Governors and legislators are right to look for strategies that can provide the highest-quality education to the largest number of K-12 students. Some strategies, though, are more promising than others. Learn more by reading .
- In US education, with all its rich human dynamics, what matters is not whether a reform is attempted, but rather how it is executed. The states, given their sufficient control over schools and colleges and their proximity to their communities, are in a far better position than the federal government to effectively execute policies.
- Although many education reform efforts have fallen flat over the years, there are promising initiatives on the horizon that state leaders would be well-advised to pursue. Governors and legislators are right to look for strategies that can provide the highest-quality education to the largest number of students.
- In pre-K, state leaders have a rare opportunity to build a system from the ground up; in K–12, they have the chance to remove barriers to give more freedom to teachers and parents; and in higher education, they have the opportunity to look beyond the existing system to create new, more affordable postsecondary options that allow more flexibility for students and innovation for course providers.
Above all else, the American creed is one of liberty and opportunity. In the 21st century, whether the topic is economic opportunity, responsible citizenship, or political engagement, the role of education is more significant than ever before. That means political and civic leaders committed to a vision of opportunity—and especially to equal opportunity—have to be serious about improving education.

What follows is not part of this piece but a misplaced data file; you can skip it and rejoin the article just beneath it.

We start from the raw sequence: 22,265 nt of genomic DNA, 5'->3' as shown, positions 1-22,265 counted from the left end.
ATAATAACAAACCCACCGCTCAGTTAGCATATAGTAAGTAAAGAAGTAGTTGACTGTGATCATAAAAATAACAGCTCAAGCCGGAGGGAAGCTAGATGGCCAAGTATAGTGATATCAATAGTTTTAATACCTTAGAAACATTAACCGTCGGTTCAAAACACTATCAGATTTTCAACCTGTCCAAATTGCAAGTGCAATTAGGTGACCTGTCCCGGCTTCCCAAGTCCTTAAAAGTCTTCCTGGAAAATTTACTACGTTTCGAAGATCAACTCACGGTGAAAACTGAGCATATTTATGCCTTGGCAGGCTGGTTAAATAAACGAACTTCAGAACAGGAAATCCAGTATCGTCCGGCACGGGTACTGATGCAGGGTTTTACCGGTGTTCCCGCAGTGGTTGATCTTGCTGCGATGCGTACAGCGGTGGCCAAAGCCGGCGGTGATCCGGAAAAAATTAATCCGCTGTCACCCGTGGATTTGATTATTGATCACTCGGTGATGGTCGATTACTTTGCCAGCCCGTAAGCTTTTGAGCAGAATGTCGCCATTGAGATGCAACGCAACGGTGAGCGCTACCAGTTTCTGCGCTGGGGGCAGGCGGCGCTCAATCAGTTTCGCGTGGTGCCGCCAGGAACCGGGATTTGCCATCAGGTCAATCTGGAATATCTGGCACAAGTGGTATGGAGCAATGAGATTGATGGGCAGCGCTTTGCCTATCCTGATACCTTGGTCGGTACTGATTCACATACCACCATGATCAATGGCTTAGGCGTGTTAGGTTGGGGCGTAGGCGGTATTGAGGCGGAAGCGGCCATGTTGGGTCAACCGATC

To help state lawmakers and executives in their efforts to pursue the kinds of education reform needed to truly deliver on the promise of an opportunity society, my talented colleagues in AEI Education have penned some crucial dos and don’ts for K–12, higher education, and early-childhood education reform.
American education is sorely in need of fresh thinking, but even the best ideas can flounder when executed clumsily—especially when self-impressed federal bureaucrats try to foist them on the states.
In education, with all its rich human dynamics, what often matters is less whether a reform is attempted than how it is executed. Given our system of government, with its checks on federal authority, it is exceedingly difficult for even the best-intentioned federal officials to do very much that will ultimately deliver the hoped-for results for students and families. The US Constitution leaves education to the states for a reason: states are close enough to their communities and have sufficient control over schools and colleges that they can promote reforms in a manner that is actually likely to deliver.
This vision of American government may frustrate those education reformers who are so convinced of the moral urgency of the problem and so confident in their ideas that they feel compelled to put them into action everywhere at once. Yet while the motivations of these reformers may be admirable, a wealth of experience suggests that their approach is immensely problematic at best—and self-defeating at worst.
That is why I think it a wiser and more constructive course for education reform to be led by states (just as I prefer to see innovative models emerge from schools, districts, private providers, and colleges rather than government entities). State leaders passionate about opportunity and about ensuring that every American has a fair shot need to have a robust education agenda: one that embraces a coherent vision of how to do much better when it comes to K–12, early childhood, and postsecondary education.
We hope that this brief can share some key lessons and point to some promising ideas. If this is useful, please also note the provided list of additional resources, and know that we welcome the chance to hear from you and discuss any of these issues and ideas more fully.
Frederick M. Hess is the Director of Education Policy Studies American Enterprise Institute